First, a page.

Federal Period (1776-1830)
Early business in town supported the local village populations. Businesses included a bank, post office, inn, and bazaar in addition to other services. Elijah Boltwood ran a tavern on the corner of Amity and Pleasant streets from 1806 and 1838. A tavern continued to be run on this spot until a fire destroyed it in 1926. There were two dry goods stores that each stocked fabric, hardware, flour, glassware, crockery, gloves, etc. Of the several furniture makers in town, one advertised on June 22, 1827 that “lumber of most kinds taken in exchange for furniture.” Advertisements such as this indicate that commerce was conducted along the traditional lines of barter and credit.
Local farms had moved away from self-sufficiency by the 18th century and were, by this time, specializing in cash crops and products for market. Products, some of which were acquired through local barter, were shipped out along the river and through a system of canals to mouth of the Connecticut River.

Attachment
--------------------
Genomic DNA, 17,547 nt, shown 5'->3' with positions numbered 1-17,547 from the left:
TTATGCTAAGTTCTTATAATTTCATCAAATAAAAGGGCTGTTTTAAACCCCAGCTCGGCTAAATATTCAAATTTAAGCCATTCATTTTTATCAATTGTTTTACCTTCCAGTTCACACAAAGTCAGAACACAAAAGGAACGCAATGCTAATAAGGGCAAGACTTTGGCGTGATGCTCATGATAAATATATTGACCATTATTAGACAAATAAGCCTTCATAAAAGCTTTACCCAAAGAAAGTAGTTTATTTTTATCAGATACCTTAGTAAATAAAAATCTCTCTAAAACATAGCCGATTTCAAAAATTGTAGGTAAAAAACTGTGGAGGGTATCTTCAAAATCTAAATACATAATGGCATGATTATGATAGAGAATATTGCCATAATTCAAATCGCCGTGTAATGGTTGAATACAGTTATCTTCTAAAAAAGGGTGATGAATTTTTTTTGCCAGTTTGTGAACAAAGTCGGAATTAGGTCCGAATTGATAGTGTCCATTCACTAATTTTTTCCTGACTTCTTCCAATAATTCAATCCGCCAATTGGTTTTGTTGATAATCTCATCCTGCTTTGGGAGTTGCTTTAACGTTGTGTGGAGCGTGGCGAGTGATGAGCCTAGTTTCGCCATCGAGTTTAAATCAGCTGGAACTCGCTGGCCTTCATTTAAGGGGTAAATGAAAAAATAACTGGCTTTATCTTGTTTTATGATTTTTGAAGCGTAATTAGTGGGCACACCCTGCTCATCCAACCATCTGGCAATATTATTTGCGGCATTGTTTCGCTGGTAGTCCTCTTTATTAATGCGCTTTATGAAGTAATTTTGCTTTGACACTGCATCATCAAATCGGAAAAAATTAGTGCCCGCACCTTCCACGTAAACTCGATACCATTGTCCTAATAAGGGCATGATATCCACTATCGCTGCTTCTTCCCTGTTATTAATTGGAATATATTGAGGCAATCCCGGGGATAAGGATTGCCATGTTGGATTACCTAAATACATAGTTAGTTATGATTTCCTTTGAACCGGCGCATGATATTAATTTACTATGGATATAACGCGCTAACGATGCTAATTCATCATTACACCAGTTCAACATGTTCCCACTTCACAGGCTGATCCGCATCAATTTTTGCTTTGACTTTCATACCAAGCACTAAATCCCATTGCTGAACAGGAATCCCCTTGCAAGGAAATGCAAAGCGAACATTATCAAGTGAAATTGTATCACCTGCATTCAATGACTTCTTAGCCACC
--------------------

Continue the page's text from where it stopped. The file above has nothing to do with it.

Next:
In 1826, Amherst had two bookstores. One was located one door west of the Mansion House, a hotel, and another was adjacent to the newspaper, the Inquirer. The ability of a town of 2,631 to support two bookstores may be explained by the presence of a strong academic community as early as the first quarter of the 19th century. Amherst had two well respected academies and their attendant faculty by 1827. This fortunate situation led to a high concentration of academicians, students, and clergy in town. They, in turn, lured many famous lecturers, teachers, and scholars.
"Amherst Central Business District." National Register of Historic Places Registration Form. National Park Service. 1989. Available at the Jones Library Special Collections.